Arts and Entertainment
Jo Brand says she's mellowed a lot
tvJo Brand says shows encourage people to laugh at the vulnerable
Sport
Rhys Williams
commonwealth games
Life and Style
People may feel that they're procrastinating by watching TV in the evening
life
Arts and Entertainment
Southern charm: Nicolas Cage and Tye Sheridan in ‘Joe’
filmReview: Actor delivers astonishing performance in low budget drama
News
Isis fighters travel in a vehicle as they take part in a military parade along the streets of Syria's northern Raqqa province
i100
News
ebookA unique anthology of reporting and analysis of a crucial period of history
Life and Style
fashionLatex dresses hit the catwalk to raise awareness for HIV and Aids
Travel
travel
Life and Style
The veteran poverty campaigner Sir Bob Geldof issues a stark challenge to emerging economies at the Melbourne HIV/Aids conference
health
Arts and Entertainment
Benedict Cumberbatch and John Malkovich talk Penguins of Madagascar at Comic-Con
comic-con 2014Cumberbatch fans banned from asking about Sherlock at Comic-Con
Arts and Entertainment
Chris Pratt stars in Guardians of the Galaxy
filmGuardians Of The Galaxy should have taken itself a bit more seriously, writes Geoffrey Macnab
Latest stories from i100
Have you tried new the Independent Digital Edition apps?
Independent Dating
and  

By clicking 'Search' you
are agreeing to our
Terms of Use.

iJobs Job Widget
iJobs Money & Business

The benefits of being in Recruitment at SThree...

£18000 - £23000 per annum + Comission: SThree: SThree, International Recruitme...

Test Analyst - UAT - Credit Risk

£280 - £300 per day + competitive: Orgtel: Test Analyst, Edinburgh, Credit Ris...

Trainee Recruitment Consultants - Banking & Finance

£20000 - £25000 per annum + OTE £40,000: SThree: SThree Group have been well e...

Graduate Recruitment Resourcers - Banking Technologies

£18000 - £25000 per annum + OTE £40,000: SThree: Huxley Associates are looking...

Day In a Page

Backhanders, bribery and abuses of power have soared in China as economy surges

Bribery and abuses of power soar in China

The bribery is fuelled by the surge in China's economy but the rules of corruption are subtle and unspoken, finds Evan Osnos, as he learns the dark arts from a master
Commonwealth Games 2014: Highland terriers stole the show at the opening ceremony

Highland terriers steal the show at opening ceremony

Gillian Orr explores why a dog loved by film stars and presidents is finally having its day
German art world rocked as artists use renowned fat sculpture to distil schnapps

Brewing the fat from artwork angers widow of sculptor

Part of Joseph Beuys' 1982 sculpture 'Fettecke' used to distil schnapps
BBC's The Secret History of Our Streets reveals a fascinating window into Britain's past

BBC takes viewers back down memory lane

The Secret History of Our Streets, which returns with three films looking at Scottish streets, is the inverse of Benefits Street - delivering warmth instead of cynicism
Joe, film review: Nicolas Cage delivers an astonishing performance in low budget drama

Nicolas Cage shines in low-budget drama Joe

Cage plays an ex-con in David Gordon Green's independent drama, which has been adapted from a novel by Larry Brown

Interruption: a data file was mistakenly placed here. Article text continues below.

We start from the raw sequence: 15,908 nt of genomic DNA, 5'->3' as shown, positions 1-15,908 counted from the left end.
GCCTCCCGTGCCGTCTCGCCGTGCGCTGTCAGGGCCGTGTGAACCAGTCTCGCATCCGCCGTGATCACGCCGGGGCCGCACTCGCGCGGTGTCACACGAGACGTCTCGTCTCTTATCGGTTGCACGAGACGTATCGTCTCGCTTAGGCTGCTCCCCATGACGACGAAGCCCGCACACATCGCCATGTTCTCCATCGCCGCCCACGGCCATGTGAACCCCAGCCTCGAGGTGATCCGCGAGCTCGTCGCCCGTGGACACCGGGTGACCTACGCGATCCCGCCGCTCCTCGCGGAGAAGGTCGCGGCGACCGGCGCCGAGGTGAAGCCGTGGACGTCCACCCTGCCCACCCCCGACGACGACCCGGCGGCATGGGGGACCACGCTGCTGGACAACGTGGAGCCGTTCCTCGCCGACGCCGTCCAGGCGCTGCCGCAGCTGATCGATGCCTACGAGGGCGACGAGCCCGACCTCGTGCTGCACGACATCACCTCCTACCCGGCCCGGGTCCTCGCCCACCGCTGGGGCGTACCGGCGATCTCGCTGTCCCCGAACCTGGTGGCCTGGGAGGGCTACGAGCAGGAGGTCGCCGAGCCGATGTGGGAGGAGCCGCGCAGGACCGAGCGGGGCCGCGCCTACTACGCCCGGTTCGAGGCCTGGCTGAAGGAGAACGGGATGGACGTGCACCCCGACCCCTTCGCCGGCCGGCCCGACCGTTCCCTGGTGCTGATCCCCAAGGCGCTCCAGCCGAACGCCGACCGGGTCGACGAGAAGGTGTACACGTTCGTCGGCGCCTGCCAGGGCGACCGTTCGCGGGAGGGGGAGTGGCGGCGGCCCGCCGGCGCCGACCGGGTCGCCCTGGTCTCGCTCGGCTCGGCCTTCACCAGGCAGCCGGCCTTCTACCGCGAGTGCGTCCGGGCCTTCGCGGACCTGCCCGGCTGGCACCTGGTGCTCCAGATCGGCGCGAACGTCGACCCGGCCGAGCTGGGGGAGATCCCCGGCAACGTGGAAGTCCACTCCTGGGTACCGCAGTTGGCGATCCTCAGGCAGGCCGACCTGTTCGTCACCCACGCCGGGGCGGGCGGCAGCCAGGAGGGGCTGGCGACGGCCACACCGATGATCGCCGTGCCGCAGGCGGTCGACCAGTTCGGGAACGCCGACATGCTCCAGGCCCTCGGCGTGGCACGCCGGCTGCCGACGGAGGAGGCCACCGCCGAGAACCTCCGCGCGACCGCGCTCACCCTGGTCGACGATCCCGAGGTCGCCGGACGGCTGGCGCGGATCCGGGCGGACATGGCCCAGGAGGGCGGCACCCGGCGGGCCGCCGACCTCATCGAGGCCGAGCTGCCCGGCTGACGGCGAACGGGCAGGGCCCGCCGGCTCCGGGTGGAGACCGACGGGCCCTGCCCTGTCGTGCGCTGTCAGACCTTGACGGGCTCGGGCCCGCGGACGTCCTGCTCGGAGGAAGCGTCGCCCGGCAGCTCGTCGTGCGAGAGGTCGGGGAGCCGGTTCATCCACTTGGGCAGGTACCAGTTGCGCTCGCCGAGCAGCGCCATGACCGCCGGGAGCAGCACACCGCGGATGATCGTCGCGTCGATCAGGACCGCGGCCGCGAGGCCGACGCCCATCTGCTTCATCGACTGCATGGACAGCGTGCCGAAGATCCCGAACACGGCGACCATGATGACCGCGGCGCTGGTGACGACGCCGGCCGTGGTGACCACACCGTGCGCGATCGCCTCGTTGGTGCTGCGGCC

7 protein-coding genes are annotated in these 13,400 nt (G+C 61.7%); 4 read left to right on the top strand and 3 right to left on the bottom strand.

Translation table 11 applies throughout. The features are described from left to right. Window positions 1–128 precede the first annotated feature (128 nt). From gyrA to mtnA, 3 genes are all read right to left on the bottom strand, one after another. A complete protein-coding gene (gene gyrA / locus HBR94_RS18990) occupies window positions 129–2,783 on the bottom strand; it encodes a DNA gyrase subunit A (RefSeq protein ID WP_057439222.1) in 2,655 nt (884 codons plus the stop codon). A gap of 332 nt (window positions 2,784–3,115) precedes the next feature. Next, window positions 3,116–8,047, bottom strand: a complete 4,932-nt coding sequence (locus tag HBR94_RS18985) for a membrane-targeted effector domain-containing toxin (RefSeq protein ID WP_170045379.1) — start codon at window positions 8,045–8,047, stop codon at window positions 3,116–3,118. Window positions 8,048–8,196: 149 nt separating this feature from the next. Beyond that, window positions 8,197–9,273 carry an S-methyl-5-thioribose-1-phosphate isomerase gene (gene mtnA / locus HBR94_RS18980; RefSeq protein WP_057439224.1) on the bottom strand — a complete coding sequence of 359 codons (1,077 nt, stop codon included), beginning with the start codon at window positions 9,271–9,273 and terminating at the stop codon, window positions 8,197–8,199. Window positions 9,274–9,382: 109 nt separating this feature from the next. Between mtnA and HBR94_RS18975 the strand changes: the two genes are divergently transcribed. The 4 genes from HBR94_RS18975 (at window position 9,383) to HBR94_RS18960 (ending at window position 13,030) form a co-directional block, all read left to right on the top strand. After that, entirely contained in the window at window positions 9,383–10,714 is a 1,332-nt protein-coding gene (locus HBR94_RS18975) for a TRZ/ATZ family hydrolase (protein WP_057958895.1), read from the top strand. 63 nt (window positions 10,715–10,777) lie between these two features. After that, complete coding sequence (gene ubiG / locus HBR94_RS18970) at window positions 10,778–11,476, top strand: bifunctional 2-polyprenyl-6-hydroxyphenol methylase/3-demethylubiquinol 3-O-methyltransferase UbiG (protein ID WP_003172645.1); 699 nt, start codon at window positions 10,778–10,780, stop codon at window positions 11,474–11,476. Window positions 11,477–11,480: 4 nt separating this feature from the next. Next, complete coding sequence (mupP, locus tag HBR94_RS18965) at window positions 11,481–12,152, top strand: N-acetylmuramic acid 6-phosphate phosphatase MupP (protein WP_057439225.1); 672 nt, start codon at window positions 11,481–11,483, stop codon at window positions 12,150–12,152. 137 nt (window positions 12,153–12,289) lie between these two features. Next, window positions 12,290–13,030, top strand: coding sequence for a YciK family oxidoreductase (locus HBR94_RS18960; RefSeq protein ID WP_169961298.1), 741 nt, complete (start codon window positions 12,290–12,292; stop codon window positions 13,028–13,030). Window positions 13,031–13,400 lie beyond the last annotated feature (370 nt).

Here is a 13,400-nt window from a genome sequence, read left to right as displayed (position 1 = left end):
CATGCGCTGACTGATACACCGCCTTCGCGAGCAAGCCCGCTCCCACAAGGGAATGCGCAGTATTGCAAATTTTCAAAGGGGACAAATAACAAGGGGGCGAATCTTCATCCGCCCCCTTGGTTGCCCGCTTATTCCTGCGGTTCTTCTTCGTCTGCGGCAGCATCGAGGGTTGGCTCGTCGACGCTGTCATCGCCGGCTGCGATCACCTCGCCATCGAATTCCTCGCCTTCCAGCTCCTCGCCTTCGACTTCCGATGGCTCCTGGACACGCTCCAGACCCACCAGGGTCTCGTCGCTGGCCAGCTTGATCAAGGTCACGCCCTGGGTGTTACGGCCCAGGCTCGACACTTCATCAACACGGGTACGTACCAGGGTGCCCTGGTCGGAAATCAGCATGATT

How to make your own gourmet ice lollies, granitas, slushy cocktails and frozen yoghurt

Make your own ice lollies and frozen yoghurt

Think outside the cool box for this summer's tempting frozen treats
Ford Fiesta is UK's most popular car of all-time, with sales topping 4.1 million since 1976

Fiesta is UK's most popular car of all-time

Sales have topped 4.1 million since 1976. To celebrate this milestone, four Independent writers recall their Fiestas with pride
10 best reed diffusers

Heaven scent: 10 best reed diffusers

Keep your rooms smelling summery and fresh with one of these subtle but distinctive home fragrances that’ll last you months
Commonwealth Games 2014: Female boxers set to compete for first time

Female boxers set to compete at Commonwealth Games for first time

There’s no favourites and with no headguards anything could happen
Five things we’ve learned so far about Manchester United under Louis van Gaal

Five things we’ve learned so far about United under Van Gaal

It’s impossible to avoid the impression that the Dutch manager is playing to the gallery a little
Screwing your way to the top? Good for Lana Del Rey for helping kill that myth

Screwing your way to the top?

Good for Lana Del Rey for helping kill that myth, says Grace Dent
Will the young Britons fighting in Syria be allowed to return home and resume their lives?

Will Britons fighting in Syria be able to resume their lives?

Tony Blair's Terrorism Act 2006 has made it an offence to take part in military action abroad with a "political, ideological, religious or racial motive"
Beyoncé poses as Rosie the Riveter, the wartime poster girl who became a feminist pin-up

Beyoncé poses as Rosie the Riveter

The wartime poster girl became the ultimate American symbol of female empowerment
The quest to find the perfect pair of earphones: Are custom, 3D printed earbuds the solution?

The quest to find the perfect pair of earphones

Earphones don't fit properly, offer mediocre audio quality and can even be painful. So the quest to design the perfect pair is music to Seth Stevenson's ears
US Army's shooting star: Lt-Col Steven Cole is the man Hollywood calls when it wants to borrow a tank or check a military uniform

Meet the US Army's shooting star

Lt-Col Steven Cole is the man Hollywood calls when it wants to borrow a tank or check a military uniform